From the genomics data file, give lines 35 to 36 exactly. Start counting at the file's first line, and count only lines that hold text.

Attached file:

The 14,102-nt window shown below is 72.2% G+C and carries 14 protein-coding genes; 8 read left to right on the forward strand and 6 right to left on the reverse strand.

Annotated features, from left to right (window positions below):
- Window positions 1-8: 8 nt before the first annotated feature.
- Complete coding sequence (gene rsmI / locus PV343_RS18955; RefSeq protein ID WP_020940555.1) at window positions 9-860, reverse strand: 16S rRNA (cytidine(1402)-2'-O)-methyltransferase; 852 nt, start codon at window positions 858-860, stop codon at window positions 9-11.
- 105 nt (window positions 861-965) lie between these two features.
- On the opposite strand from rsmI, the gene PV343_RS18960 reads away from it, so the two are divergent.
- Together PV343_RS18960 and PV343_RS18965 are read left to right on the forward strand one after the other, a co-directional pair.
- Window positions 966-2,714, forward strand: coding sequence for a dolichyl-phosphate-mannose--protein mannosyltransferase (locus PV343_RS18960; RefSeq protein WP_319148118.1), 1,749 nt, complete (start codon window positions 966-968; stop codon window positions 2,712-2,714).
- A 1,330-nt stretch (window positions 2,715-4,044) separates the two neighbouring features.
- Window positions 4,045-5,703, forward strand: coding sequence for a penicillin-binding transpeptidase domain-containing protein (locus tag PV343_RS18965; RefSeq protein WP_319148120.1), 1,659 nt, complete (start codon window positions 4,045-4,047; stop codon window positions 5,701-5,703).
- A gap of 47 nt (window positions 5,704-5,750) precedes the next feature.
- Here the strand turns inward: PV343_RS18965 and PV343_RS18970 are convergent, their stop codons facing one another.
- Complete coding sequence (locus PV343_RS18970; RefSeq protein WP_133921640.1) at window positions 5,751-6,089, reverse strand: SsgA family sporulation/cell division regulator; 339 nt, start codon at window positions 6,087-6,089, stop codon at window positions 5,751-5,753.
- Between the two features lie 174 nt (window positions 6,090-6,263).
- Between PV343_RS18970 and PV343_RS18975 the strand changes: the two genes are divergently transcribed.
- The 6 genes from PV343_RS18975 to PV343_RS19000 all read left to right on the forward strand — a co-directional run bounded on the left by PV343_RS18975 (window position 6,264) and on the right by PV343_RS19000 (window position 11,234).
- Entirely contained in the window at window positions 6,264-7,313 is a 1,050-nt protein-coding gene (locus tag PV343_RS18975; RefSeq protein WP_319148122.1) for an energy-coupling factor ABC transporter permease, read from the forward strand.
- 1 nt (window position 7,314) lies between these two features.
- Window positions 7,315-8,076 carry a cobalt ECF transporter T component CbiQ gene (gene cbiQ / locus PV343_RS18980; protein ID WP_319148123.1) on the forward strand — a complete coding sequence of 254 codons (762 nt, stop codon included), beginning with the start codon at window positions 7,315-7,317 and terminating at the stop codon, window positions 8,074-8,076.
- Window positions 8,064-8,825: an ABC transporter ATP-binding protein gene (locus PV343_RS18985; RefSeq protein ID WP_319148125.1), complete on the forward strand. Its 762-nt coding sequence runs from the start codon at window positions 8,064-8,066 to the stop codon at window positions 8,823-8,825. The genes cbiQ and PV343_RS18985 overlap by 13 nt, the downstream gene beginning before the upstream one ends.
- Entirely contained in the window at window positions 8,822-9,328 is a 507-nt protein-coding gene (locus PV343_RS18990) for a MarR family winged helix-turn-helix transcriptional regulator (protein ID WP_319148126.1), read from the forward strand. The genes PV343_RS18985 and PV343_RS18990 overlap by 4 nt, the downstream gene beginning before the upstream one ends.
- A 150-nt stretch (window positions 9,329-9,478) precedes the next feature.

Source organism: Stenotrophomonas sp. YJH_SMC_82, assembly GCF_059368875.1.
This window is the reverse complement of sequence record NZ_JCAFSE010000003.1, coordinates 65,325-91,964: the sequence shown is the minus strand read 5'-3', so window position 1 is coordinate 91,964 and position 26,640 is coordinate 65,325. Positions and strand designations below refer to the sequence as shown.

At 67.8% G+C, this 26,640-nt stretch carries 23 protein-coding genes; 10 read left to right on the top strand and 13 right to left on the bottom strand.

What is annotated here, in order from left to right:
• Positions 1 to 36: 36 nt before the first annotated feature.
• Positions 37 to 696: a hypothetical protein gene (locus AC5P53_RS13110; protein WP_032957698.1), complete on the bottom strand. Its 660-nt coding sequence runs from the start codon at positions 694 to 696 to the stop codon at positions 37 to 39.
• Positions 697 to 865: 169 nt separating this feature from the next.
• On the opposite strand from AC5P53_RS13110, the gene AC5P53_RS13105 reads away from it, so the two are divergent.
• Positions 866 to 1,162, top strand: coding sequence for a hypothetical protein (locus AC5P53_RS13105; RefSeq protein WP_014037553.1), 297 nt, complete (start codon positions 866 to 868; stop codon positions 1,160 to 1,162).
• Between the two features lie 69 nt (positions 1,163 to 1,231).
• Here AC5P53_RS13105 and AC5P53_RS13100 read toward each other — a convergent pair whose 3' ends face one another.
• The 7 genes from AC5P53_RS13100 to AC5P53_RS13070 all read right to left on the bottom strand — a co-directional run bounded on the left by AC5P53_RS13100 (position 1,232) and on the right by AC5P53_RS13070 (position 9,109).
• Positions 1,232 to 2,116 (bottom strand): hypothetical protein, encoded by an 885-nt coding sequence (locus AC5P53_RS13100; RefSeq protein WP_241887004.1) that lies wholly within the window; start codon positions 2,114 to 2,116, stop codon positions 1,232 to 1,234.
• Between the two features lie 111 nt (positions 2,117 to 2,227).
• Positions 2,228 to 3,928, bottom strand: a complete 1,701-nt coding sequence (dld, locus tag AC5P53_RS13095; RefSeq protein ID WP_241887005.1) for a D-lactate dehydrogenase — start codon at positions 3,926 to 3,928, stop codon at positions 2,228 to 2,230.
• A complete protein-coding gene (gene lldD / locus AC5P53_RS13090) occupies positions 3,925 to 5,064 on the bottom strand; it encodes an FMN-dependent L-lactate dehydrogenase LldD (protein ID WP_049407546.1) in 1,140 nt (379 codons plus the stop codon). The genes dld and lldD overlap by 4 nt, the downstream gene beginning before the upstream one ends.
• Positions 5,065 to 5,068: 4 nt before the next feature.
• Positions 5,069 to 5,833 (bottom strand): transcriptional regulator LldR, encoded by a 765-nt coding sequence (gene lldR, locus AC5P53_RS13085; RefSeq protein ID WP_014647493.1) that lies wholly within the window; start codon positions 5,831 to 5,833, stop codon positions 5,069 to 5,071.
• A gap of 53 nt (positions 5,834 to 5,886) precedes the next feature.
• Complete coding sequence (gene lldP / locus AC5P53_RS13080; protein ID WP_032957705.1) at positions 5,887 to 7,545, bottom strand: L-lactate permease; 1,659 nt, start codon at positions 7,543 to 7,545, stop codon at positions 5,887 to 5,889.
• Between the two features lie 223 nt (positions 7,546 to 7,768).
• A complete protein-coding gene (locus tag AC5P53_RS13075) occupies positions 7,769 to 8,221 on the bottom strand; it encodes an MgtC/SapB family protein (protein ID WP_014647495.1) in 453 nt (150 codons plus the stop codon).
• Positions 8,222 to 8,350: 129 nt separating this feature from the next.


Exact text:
• Positions 1,232 to 2,116 (bottom strand): hypothetical protein, encoded by an 885-nt coding sequence (locus AC5P53_RS13100; RefSeq protein WP_241887004.1) that lies wholly within the window; start codon positions 2,114 to 2,116, stop codon positions 1,232 to 1,234.
• Between the two features lie 111 nt (positions 2,117 to 2,227).